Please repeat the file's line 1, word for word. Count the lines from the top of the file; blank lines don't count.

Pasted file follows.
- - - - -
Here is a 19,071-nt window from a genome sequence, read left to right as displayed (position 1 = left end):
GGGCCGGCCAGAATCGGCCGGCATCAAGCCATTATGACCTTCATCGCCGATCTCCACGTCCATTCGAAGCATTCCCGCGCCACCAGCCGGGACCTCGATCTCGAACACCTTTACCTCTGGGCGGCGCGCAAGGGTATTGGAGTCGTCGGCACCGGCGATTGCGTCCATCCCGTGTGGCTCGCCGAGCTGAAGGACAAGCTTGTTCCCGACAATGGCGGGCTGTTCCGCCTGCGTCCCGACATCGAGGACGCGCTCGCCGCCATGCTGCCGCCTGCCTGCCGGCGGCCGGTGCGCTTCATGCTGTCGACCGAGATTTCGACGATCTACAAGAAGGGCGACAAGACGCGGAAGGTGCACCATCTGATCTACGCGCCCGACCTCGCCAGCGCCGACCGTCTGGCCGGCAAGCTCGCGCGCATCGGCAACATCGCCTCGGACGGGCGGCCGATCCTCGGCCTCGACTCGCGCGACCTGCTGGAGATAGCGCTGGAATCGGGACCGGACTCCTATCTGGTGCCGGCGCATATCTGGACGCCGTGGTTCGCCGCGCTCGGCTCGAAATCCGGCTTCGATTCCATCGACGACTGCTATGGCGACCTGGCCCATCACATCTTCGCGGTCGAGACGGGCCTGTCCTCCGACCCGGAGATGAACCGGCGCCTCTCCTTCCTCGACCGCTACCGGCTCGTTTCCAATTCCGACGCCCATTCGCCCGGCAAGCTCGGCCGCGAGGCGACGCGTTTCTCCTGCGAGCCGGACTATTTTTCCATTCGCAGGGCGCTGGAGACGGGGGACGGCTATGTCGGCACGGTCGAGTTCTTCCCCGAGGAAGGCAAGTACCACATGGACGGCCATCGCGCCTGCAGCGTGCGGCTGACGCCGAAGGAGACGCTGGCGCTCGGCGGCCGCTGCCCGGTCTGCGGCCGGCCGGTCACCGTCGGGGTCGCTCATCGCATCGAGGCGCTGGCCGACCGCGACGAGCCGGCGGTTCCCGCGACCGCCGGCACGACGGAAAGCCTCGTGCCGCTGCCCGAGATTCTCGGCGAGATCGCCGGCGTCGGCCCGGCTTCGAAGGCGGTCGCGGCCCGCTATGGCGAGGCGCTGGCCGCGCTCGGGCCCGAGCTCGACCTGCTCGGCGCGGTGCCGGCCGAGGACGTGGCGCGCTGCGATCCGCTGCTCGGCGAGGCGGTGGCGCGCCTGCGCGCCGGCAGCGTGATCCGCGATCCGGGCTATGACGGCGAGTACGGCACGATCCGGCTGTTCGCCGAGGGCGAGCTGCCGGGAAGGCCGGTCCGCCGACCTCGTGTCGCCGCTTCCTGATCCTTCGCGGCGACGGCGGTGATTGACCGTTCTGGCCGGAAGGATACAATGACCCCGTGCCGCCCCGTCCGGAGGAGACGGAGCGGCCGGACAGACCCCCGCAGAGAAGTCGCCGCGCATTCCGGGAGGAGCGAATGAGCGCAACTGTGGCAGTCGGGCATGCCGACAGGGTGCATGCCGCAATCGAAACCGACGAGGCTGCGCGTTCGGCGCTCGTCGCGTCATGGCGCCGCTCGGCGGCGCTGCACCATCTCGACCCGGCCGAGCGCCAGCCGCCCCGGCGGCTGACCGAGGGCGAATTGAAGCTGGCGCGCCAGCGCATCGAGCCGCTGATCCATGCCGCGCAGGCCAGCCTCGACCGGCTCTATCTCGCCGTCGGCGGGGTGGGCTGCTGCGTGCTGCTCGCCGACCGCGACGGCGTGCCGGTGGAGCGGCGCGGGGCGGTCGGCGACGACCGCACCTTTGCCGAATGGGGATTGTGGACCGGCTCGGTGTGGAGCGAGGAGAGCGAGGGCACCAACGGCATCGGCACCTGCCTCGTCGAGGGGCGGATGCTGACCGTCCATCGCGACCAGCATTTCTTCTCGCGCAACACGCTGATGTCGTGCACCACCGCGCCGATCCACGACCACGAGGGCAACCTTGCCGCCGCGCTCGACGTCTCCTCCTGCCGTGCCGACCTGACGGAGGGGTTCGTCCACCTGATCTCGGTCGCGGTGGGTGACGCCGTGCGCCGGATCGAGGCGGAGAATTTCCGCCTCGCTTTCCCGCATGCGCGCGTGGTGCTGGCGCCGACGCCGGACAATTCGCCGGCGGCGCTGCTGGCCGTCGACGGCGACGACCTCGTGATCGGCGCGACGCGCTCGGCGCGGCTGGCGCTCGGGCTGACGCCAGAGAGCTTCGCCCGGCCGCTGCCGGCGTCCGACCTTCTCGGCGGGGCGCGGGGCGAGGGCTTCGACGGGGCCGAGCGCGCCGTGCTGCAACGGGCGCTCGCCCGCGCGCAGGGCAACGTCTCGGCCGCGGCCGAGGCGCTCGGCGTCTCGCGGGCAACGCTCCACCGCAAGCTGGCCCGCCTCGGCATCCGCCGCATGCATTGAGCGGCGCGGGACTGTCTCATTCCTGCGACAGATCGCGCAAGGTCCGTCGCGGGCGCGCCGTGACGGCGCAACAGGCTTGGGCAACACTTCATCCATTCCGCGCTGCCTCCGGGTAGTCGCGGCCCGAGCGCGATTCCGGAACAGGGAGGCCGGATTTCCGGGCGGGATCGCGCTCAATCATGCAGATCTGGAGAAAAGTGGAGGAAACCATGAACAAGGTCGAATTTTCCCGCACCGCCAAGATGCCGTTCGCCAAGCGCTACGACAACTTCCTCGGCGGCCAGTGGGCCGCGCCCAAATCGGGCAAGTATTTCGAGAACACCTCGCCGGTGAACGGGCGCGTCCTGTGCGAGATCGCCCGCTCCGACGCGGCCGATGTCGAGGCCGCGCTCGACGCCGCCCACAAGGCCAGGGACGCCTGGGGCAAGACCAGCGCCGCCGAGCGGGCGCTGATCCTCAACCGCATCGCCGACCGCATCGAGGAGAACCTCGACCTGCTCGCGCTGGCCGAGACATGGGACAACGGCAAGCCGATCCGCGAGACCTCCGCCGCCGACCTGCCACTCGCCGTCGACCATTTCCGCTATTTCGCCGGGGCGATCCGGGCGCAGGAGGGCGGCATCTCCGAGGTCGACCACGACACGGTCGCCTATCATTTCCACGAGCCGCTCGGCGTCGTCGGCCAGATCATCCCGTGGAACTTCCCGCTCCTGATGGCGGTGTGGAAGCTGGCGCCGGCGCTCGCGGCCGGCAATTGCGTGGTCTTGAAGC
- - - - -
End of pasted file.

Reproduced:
Here is a 19,071-nt window from a genome sequence, read left to right as displayed (position 1 = left end):